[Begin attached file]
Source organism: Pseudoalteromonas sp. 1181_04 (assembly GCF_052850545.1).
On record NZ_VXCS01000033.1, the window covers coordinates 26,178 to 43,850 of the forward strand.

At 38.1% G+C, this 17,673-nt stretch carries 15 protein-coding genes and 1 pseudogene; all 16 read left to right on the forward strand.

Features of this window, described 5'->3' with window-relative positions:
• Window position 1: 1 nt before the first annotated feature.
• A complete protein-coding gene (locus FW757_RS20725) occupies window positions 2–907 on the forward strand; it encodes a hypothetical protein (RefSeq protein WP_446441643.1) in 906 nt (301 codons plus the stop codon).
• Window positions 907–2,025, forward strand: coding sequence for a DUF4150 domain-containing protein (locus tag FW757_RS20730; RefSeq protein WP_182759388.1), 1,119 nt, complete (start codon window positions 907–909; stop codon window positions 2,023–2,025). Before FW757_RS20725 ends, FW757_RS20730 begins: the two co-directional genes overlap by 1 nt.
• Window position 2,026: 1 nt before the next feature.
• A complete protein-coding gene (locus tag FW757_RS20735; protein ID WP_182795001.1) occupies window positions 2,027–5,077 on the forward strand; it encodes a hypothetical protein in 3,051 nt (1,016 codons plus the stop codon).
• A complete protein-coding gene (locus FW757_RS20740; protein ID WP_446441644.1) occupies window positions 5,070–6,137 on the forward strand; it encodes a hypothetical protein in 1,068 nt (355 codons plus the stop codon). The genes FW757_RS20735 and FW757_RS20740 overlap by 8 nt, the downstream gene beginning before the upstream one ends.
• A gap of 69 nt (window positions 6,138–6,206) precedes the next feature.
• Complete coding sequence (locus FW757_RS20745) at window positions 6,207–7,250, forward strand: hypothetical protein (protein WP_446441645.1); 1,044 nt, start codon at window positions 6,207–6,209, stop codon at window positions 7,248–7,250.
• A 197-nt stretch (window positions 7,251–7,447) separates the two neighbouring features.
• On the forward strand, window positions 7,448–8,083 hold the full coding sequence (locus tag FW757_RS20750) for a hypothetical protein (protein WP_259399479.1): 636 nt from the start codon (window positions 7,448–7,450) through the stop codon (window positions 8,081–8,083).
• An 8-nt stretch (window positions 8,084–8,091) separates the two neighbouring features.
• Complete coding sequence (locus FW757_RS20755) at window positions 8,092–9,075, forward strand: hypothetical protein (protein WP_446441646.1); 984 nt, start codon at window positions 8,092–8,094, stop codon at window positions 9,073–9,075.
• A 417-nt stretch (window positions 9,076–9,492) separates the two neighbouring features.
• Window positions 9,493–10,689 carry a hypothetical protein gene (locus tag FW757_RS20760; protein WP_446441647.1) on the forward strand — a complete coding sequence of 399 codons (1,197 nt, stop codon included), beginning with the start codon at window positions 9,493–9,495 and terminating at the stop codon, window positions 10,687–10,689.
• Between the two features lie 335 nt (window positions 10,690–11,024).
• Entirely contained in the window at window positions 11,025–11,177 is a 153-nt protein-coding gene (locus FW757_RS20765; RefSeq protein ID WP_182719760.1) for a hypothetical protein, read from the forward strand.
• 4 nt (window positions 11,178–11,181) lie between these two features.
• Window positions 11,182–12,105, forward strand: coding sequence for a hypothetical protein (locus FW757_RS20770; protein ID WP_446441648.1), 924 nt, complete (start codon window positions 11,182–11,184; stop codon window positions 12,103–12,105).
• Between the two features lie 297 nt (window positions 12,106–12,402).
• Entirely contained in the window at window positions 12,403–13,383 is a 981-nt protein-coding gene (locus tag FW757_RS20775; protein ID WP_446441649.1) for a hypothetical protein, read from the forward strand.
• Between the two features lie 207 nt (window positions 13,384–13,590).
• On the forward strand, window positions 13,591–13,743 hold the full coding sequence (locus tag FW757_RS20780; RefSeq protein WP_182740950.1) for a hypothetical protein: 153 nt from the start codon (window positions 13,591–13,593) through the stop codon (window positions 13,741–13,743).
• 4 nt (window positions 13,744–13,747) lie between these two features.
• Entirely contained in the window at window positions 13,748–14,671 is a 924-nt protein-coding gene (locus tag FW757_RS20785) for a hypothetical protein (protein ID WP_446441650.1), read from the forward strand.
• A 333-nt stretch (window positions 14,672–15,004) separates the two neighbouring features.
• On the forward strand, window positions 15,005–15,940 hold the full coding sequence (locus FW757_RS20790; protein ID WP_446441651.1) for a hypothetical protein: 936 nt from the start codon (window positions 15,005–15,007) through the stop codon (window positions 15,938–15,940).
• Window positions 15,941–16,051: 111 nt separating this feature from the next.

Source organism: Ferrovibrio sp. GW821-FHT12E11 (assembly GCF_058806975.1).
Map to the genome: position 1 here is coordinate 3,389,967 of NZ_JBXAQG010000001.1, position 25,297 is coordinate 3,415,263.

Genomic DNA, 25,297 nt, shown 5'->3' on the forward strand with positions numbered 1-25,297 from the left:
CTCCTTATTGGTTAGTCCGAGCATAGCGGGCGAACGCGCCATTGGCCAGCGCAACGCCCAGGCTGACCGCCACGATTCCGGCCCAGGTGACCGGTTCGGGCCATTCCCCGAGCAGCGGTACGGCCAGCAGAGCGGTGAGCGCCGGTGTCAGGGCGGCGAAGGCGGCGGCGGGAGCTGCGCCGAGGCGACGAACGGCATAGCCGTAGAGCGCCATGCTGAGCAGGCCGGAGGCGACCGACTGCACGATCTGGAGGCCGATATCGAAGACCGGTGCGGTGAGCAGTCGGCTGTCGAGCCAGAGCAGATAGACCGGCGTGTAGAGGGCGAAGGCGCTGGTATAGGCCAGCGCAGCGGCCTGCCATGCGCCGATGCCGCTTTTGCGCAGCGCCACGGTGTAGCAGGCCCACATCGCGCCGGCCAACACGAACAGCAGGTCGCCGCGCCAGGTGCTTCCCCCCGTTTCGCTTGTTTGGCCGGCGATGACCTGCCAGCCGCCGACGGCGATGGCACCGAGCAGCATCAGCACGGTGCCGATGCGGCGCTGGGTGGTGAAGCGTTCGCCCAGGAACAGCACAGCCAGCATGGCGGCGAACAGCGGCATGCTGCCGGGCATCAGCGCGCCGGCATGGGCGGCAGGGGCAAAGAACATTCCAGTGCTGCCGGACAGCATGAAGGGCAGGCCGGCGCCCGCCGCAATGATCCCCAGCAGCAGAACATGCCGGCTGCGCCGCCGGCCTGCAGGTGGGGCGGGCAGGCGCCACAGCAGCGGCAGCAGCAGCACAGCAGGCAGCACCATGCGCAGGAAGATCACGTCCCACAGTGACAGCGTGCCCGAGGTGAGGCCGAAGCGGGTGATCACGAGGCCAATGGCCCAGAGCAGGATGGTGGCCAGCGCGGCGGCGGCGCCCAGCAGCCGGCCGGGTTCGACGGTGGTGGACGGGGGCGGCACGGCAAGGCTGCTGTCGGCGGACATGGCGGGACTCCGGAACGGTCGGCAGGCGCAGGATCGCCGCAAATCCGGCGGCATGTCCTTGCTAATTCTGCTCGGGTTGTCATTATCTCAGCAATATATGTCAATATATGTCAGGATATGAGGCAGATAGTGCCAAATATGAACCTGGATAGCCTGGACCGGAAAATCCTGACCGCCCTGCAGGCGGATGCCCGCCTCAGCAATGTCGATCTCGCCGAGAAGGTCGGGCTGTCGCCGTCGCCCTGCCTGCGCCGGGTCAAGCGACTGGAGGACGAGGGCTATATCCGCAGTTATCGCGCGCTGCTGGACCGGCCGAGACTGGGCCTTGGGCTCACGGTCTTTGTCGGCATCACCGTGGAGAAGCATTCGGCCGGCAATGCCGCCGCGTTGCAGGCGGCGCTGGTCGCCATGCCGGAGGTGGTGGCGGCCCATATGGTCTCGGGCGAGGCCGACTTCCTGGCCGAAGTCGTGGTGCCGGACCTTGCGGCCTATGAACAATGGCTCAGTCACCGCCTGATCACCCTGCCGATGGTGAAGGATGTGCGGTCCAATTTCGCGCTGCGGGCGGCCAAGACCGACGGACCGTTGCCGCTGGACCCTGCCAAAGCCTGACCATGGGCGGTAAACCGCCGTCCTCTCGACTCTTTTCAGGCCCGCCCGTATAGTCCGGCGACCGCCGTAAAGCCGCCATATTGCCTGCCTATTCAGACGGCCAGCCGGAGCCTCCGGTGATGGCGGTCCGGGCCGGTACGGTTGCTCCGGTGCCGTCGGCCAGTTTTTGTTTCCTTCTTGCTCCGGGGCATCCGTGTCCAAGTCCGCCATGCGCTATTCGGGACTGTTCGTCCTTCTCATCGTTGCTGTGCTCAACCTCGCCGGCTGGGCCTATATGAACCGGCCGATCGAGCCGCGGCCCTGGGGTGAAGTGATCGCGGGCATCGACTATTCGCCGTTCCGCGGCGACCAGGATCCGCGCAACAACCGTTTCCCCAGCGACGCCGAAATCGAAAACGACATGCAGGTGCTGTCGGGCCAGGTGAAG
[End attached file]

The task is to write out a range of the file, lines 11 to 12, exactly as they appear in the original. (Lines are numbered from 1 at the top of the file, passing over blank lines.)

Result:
• A gap of 69 nt (window positions 6,138–6,206) precedes the next feature.
• Complete coding sequence (locus FW757_RS20745) at window positions 6,207–7,250, forward strand: hypothetical protein (protein WP_446441645.1); 1,044 nt, start codon at window positions 6,207–6,209, stop codon at window positions 7,248–7,250.